Milagres

Violent Light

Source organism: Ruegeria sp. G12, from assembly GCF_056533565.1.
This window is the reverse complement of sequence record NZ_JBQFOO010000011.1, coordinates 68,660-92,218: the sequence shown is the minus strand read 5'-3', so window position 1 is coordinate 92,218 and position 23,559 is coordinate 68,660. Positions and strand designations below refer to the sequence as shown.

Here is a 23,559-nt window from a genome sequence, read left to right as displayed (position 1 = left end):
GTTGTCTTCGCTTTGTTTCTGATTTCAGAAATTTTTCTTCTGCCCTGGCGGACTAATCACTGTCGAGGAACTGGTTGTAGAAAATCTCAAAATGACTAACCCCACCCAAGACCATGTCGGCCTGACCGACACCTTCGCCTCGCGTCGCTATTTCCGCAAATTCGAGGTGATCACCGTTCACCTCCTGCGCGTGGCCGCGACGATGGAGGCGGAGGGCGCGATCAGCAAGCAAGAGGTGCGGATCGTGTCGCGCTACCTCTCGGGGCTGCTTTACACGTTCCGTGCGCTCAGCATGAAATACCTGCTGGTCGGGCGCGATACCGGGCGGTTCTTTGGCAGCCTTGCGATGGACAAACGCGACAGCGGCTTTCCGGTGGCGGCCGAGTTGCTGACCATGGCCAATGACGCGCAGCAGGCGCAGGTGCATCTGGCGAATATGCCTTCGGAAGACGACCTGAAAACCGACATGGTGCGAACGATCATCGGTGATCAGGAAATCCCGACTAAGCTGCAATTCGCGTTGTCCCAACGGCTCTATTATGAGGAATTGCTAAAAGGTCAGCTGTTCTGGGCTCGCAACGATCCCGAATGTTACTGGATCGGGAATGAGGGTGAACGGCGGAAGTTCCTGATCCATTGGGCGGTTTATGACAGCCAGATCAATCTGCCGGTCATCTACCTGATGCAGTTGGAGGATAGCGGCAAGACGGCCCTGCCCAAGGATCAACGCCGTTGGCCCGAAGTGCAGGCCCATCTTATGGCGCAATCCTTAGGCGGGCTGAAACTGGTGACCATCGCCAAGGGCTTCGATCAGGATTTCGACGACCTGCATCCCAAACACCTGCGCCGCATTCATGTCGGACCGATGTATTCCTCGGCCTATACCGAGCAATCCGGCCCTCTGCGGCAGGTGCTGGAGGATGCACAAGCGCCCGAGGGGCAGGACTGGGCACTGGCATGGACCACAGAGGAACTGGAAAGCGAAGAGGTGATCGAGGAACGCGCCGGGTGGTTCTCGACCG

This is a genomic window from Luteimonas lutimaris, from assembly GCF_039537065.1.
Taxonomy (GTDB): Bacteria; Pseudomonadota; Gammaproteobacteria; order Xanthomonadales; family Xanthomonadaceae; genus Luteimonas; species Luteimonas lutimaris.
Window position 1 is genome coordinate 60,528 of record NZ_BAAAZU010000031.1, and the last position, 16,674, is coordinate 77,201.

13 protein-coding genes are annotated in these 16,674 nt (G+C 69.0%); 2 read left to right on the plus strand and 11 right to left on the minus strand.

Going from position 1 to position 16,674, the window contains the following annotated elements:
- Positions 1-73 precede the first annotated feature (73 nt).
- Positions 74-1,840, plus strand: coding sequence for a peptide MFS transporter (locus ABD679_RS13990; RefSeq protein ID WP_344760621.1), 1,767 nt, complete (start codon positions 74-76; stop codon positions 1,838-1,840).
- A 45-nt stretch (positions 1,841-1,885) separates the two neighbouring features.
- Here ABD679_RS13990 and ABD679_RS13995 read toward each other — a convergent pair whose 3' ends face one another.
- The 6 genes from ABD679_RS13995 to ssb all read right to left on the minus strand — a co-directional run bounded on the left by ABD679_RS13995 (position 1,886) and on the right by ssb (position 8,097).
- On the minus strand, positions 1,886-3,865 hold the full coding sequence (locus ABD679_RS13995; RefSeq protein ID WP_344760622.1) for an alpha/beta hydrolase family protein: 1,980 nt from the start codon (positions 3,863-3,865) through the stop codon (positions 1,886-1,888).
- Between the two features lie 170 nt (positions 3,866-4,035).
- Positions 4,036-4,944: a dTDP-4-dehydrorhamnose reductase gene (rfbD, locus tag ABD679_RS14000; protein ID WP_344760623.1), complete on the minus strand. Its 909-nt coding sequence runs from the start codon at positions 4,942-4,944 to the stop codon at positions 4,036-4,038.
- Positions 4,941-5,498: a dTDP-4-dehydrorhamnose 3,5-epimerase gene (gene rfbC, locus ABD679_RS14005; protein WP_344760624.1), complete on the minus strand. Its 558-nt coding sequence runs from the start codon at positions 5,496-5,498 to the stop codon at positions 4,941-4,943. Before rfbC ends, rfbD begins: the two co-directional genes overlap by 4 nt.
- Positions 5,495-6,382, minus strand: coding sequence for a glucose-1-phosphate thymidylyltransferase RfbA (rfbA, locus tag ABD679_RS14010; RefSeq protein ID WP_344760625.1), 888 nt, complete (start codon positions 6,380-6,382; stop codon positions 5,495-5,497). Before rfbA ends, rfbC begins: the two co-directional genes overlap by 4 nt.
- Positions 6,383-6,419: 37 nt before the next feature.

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When Brooklyn's Milagres first appeared in 2008, it was with the semi-acoustic and largely atmospheric mountaineering-themed album Seven Summits, which they recorded under the name the Secret Life of Sophia. One debilitating climbing accident, a name-change, and an inspired second album later, frontman Kyle Wilson and his bandmates are back with the glowing synth bombast of Violent Light. Continuing to mine his personal mythology, much of the album was inspired by Wilson's childhood trips to the deserts of New Mexico and his grandfather's involvement with the Manhattan Project and the development of the hydrogen bomb. Weighty stuff, for sure, but one of the most surprising things about Violent Light is how it balances its heavy conceptual undertones with a sort of sensual, mid-'80s neon glitz. A song like "Jeweled Cave" recalls latter day Roxy Music with its deep groove and icy sheen, while the seductive "Urban Eunuchs" and the sophisticated "The Letterbomb" recall Bowie in several of his guises. Throughout their career, Milagres have earned comparisons to Coldplay which are not unfounded, especially on big, melodic pop songs like "Terrifying Sea" or the falsetto-wielding synth pop of "Sunburn." Just because Milagres record for the Kill Rock Stars label doesn't mean they're an indie band in the traditional sense. Violent Light glows with the kind of big-budget sheen that used to only come from bands with a S.W.A.T. team of producers, A&R people, and lots of big-label money behind them. They have a big sound and reach for the same stars as stadium-filling veterans like Coldplay and U2, while still retaining their independent sense of artistry. If greater success follows them, treading that line between creativity and audience demand will become harder to do, but for now, Milagres have succeeded in making a unique and ultimately appealing record.

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